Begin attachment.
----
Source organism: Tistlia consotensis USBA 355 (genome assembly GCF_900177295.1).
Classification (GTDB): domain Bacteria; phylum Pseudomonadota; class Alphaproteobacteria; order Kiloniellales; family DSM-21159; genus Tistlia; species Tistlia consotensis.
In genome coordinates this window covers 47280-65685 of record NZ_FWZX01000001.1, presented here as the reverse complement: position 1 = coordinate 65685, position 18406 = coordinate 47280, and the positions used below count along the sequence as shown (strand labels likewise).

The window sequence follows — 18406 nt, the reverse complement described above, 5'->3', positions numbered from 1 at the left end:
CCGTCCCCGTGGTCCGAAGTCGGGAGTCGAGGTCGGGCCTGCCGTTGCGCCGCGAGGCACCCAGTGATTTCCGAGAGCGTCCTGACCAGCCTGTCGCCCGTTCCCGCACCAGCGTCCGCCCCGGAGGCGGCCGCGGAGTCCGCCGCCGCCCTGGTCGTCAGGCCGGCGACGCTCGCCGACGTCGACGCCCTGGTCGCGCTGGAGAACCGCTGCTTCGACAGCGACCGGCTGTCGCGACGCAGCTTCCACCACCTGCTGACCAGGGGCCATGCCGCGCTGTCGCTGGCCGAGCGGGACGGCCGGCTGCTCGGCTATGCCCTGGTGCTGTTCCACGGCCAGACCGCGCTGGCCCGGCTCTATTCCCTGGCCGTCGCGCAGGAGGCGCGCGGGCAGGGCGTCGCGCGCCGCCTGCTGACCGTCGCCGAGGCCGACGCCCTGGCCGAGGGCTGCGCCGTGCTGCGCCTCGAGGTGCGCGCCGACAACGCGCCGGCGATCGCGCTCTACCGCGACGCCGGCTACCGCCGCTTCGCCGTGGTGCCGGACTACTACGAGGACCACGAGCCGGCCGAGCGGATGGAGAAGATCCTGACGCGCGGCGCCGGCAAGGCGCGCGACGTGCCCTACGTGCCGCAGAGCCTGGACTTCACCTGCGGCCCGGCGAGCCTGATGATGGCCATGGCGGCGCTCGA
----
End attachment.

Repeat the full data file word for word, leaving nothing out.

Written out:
Source organism: Tistlia consotensis USBA 355 (genome assembly GCF_900177295.1).
Classification (GTDB): domain Bacteria; phylum Pseudomonadota; class Alphaproteobacteria; order Kiloniellales; family DSM-21159; genus Tistlia; species Tistlia consotensis.
In genome coordinates this window covers 47280-65685 of record NZ_FWZX01000001.1, presented here as the reverse complement: position 1 = coordinate 65685, position 18406 = coordinate 47280, and the positions used below count along the sequence as shown (strand labels likewise).

The window sequence follows — 18406 nt, the reverse complement described above, 5'->3', positions numbered from 1 at the left end:
CCGTCCCCGTGGTCCGAAGTCGGGAGTCGAGGTCGGGCCTGCCGTTGCGCCGCGAGGCACCCAGTGATTTCCGAGAGCGTCCTGACCAGCCTGTCGCCCGTTCCCGCACCAGCGTCCGCCCCGGAGGCGGCCGCGGAGTCCGCCGCCGCCCTGGTCGTCAGGCCGGCGACGCTCGCCGACGTCGACGCCCTGGTCGCGCTGGAGAACCGCTGCTTCGACAGCGACCGGCTGTCGCGACGCAGCTTCCACCACCTGCTGACCAGGGGCCATGCCGCGCTGTCGCTGGCCGAGCGGGACGGCCGGCTGCTCGGCTATGCCCTGGTGCTGTTCCACGGCCAGACCGCGCTGGCCCGGCTCTATTCCCTGGCCGTCGCGCAGGAGGCGCGCGGGCAGGGCGTCGCGCGCCGCCTGCTGACCGTCGCCGAGGCCGACGCCCTGGCCGAGGGCTGCGCCGTGCTGCGCCTCGAGGTGCGCGCCGACAACGCGCCGGCGATCGCGCTCTACCGCGACGCCGGCTACCGCCGCTTCGCCGTGGTGCCGGACTACTACGAGGACCACGAGCCGGCCGAGCGGATGGAGAAGATCCTGACGCGCGGCGCCGGCAAGGCGCGCGACGTGCCCTACGTGCCGCAGAGCCTGGACTTCACCTGCGGCCCGGCGAGCCTGATGATGGCCATGGCGGCGCTCGA